This calculator assists in determining the appropriate wire size needed for the secondary side of a transformer based on the electrical load and distance. Correct wire sizing is crucial to prevent overheating, voltage drop, and potential failures in electrical systems.

### Formula

To calculate the secondary wire size for a transformer, the following formula is used:

Where:

**A**is the cross-sectional area of the wire in circular mils (CM).**I**is the current in amperes.**L**is the length of the wire in feet.**K**is a constant (12 for copper, 19 for aluminum).**E**is the voltage drop per 1000 feet (typically set to 3 percent of the operating voltage).**D**is the permissible voltage drop in volts.

To find the current (**I**), use the formula:

**I = P / V**

Where **P** is the power in watts and **V** is the secondary voltage in volts.

Measure the length of the wire run (**L**) from the transformer to the load. Use the constant **K** based on the wire material (12 for copper, 19 for aluminum). Calculate the permissible voltage drop (**E**). For a 3 percent drop in a system with voltage **V**, **E** can be calculated as:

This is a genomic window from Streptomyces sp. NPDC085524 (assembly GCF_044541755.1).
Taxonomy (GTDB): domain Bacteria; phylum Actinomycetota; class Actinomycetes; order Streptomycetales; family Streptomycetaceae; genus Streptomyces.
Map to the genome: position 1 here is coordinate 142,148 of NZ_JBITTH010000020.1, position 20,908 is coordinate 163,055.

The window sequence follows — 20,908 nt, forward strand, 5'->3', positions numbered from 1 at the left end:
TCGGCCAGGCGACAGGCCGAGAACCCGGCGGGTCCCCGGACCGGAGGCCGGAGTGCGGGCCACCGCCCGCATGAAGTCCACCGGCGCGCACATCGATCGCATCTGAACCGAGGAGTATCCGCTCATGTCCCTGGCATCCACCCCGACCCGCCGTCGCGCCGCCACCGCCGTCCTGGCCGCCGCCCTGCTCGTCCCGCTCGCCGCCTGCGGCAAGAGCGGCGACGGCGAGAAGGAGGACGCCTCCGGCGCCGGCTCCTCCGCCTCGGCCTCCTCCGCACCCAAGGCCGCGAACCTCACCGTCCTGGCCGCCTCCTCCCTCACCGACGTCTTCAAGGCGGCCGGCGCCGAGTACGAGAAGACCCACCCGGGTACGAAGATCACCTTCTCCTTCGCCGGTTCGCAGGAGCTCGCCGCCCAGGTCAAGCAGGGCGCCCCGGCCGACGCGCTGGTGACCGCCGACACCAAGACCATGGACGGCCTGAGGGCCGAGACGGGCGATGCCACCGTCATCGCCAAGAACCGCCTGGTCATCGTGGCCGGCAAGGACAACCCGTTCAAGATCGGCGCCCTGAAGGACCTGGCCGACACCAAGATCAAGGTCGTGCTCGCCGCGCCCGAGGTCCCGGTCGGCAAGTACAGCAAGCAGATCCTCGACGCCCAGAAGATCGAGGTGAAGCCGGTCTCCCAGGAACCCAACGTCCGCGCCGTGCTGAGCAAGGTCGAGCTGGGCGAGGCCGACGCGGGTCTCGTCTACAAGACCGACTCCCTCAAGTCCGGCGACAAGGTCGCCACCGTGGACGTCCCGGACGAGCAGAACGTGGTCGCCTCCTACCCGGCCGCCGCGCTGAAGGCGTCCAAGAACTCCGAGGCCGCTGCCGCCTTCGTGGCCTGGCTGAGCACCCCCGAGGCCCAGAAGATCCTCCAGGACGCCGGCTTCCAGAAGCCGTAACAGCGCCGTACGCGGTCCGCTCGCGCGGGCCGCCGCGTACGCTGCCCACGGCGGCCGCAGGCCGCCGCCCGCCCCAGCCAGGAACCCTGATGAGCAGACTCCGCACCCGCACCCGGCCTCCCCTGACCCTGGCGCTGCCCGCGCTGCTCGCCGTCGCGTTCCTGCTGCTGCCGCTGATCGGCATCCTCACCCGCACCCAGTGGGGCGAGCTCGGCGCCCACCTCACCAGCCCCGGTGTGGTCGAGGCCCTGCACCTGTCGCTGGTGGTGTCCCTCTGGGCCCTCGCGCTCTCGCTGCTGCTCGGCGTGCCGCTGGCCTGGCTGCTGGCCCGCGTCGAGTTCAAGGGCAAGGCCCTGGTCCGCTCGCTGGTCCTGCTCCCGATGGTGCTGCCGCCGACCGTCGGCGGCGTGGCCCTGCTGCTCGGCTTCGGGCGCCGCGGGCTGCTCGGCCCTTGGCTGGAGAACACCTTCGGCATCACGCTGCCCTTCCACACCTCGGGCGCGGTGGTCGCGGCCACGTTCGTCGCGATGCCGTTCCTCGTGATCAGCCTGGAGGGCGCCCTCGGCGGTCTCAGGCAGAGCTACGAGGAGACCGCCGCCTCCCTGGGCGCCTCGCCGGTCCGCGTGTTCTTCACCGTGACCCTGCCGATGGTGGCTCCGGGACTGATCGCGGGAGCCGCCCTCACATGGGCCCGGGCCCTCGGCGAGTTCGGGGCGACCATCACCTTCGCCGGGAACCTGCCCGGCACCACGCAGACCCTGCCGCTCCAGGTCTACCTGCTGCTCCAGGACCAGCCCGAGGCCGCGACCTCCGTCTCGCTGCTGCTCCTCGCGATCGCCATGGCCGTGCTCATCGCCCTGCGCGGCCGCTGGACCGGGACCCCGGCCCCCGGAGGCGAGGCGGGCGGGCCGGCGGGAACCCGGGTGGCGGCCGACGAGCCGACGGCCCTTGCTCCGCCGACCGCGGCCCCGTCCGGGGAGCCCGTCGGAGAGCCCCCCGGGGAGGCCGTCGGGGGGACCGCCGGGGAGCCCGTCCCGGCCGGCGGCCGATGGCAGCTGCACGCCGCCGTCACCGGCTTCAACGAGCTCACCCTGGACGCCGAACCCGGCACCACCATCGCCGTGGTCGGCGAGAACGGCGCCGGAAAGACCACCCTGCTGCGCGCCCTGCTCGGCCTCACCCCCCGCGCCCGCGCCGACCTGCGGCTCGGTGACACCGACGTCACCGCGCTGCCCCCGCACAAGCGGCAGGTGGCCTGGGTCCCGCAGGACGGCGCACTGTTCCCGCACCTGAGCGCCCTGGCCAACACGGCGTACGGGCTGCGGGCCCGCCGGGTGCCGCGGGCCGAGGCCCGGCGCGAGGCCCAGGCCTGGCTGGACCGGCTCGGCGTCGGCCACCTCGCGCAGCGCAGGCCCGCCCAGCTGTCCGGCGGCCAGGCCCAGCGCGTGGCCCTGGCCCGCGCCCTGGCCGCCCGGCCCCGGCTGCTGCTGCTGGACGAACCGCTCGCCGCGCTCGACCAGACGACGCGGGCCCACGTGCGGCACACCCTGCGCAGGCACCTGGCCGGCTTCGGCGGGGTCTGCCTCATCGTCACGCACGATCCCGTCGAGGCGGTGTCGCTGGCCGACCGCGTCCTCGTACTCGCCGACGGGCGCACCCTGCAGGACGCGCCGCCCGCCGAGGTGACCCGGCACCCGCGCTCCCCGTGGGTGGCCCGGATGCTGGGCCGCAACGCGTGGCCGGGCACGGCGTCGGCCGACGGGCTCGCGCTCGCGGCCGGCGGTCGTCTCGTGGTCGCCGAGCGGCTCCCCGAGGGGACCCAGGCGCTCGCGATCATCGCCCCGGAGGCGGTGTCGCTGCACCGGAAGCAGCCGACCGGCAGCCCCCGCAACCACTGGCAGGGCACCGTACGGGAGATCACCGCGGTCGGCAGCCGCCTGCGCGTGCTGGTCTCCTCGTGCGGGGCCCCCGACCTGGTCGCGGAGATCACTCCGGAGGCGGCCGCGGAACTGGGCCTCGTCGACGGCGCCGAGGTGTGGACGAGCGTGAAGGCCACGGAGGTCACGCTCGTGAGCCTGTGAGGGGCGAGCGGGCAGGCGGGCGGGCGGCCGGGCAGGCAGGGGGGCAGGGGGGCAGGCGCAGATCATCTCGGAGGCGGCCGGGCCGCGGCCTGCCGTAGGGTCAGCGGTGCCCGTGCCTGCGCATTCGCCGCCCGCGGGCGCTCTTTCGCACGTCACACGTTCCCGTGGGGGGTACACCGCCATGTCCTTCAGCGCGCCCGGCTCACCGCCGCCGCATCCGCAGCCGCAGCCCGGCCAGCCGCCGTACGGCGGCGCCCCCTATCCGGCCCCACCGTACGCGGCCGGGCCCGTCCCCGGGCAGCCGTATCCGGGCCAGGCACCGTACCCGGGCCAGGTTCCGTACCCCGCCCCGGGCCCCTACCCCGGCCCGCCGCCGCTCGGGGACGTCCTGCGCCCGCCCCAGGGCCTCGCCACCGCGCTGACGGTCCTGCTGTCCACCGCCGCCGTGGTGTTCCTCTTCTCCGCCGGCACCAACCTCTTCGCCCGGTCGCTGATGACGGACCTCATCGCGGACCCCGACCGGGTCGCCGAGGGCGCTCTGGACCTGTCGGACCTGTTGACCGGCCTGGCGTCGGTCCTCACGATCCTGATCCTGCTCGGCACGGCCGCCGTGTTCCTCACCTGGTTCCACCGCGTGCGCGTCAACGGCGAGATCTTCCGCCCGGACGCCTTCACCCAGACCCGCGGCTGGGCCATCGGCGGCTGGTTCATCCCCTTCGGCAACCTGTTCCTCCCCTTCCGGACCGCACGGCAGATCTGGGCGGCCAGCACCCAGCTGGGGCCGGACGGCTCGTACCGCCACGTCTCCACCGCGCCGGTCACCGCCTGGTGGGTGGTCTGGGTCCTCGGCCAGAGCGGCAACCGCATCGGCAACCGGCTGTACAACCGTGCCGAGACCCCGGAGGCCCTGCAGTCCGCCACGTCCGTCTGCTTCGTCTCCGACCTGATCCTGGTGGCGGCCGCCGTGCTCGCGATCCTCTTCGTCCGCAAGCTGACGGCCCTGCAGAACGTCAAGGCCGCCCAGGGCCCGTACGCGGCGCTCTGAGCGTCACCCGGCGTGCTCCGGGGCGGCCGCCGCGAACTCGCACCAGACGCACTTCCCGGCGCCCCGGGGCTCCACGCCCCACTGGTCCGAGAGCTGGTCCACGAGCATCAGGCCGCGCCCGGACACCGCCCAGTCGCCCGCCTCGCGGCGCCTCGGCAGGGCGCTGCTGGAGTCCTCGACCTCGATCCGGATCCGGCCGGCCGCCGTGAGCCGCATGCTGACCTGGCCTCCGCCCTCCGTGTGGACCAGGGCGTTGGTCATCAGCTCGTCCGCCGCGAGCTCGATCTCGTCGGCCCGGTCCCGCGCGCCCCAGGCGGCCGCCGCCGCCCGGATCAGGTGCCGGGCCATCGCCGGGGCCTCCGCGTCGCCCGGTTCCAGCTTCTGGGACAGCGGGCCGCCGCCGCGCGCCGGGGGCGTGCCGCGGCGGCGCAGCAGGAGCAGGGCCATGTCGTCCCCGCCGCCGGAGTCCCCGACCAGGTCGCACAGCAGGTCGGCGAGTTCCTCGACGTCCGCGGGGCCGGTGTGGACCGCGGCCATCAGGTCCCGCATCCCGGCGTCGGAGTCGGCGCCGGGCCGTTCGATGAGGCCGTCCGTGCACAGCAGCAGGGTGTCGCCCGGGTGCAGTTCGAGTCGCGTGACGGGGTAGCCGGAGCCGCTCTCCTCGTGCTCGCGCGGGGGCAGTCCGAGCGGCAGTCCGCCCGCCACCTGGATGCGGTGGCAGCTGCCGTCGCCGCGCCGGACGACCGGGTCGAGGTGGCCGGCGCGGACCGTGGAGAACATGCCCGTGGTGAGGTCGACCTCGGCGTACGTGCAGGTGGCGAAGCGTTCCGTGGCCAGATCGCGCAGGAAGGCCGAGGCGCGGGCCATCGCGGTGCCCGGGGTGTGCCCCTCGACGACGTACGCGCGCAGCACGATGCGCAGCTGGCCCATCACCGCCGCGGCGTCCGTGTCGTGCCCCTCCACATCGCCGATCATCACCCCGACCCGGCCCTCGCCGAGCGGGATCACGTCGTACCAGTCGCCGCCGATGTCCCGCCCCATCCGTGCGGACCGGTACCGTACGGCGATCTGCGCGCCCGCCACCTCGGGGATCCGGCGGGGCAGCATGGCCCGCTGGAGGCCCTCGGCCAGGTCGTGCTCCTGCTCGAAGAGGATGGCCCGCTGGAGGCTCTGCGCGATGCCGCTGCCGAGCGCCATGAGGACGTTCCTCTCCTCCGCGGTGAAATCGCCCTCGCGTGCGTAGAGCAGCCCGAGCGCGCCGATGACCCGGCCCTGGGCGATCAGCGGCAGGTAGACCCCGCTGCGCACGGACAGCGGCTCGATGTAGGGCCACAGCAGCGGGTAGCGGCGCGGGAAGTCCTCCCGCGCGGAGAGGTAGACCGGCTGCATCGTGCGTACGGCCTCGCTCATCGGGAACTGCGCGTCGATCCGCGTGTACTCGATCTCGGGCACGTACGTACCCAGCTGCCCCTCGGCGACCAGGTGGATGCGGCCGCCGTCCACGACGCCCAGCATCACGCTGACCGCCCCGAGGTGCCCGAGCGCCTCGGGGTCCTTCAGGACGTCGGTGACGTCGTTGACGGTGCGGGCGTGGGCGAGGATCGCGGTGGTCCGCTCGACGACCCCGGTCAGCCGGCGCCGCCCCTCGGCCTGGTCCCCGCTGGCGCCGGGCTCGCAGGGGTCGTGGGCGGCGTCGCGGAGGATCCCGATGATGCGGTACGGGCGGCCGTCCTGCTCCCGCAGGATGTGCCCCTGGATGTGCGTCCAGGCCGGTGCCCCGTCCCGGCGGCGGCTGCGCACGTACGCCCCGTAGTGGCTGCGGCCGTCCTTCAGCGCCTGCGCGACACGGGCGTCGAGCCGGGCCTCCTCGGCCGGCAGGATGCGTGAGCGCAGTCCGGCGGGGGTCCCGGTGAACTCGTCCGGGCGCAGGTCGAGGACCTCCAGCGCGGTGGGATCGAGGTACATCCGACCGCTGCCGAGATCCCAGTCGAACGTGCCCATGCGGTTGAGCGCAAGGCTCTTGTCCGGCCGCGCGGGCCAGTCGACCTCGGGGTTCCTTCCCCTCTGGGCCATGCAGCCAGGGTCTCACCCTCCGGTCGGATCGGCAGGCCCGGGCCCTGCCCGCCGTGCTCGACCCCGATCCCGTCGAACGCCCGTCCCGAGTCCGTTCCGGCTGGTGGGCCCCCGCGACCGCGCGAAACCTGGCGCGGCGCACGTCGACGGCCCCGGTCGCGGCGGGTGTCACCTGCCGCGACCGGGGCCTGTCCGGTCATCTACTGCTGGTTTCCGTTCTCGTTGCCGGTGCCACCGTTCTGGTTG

**E = 0.03 * V**

Plug these values into the first formula to find the cross-sectional area (**A**) in circular mils.

### Table for General Terms

Term | Definition |
---|---|

CM | Circular Mils – A unit of measure for the cross-sectional area of a wire. |

Ampere | The unit of electric current. |

Voltage Drop | The reduction in voltage in the wire as electricity flows through it. |

### Example

Consider a scenario where you need to install a wire for a 480-watt system with a secondary voltage of 120 volts, over a distance of 50 feet using copper wires. Using the formulas provided:

**I = 480 / 120 = 4 amperes**

**E = 0.03 * 120 = 3.6 volts**

Plugging these values into the wire size formula:

**A = (4 * 50) / (12 * 3.6 * 3.6) = approximately 115 circular mils**

### Most Common FAQs

**Q1: What does “K” represent in the formula?**A1: “K” is a constant that represents the resistivity of the material; 12 for copper and 19 for aluminum.

**Q2: How do I determine the ‘E’ value for my project?**A2: “E” is calculated as 3% of your system’s operating voltage, representing the acceptable voltage drop per 1000 feet.

**Q3: Can I use this calculator for any transformer size?**A3: Yes, this calculator is versatile and can be used for a wide range of transformer sizes and applications.